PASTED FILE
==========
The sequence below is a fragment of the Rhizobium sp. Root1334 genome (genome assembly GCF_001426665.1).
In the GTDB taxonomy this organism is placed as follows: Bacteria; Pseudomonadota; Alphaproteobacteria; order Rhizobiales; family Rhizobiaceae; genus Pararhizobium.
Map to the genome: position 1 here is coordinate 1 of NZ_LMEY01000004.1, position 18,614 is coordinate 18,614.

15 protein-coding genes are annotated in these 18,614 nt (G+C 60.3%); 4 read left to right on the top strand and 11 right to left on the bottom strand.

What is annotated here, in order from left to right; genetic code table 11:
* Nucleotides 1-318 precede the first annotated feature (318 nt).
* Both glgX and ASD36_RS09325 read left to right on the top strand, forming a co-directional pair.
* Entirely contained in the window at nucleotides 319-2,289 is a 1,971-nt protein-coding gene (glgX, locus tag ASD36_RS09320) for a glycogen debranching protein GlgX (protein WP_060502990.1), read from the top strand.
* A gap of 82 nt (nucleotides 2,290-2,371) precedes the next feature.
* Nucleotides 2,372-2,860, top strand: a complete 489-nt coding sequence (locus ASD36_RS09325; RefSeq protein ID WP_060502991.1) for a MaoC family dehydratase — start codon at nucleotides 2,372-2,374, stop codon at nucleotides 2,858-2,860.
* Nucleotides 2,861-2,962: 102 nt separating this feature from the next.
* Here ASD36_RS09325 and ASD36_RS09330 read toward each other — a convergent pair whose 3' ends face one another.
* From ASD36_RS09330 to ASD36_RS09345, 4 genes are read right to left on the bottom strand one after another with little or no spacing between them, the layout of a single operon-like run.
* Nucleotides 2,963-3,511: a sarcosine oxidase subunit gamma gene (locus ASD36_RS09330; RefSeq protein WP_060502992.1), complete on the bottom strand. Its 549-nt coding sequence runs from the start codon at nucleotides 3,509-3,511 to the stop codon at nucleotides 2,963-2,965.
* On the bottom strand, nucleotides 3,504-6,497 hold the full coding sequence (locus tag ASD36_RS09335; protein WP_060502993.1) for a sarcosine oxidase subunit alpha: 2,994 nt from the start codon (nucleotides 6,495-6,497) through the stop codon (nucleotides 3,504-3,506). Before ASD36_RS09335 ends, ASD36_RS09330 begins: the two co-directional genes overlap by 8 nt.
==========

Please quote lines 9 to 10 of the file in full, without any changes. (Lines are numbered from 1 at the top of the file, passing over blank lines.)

* A gap of 82 nt (nucleotides 2,290-2,371) precedes the next feature.
* Nucleotides 2,372-2,860, top strand: a complete 489-nt coding sequence (locus ASD36_RS09325; RefSeq protein ID WP_060502991.1) for a MaoC family dehydratase — start codon at nucleotides 2,372-2,374, stop codon at nucleotides 2,858-2,860.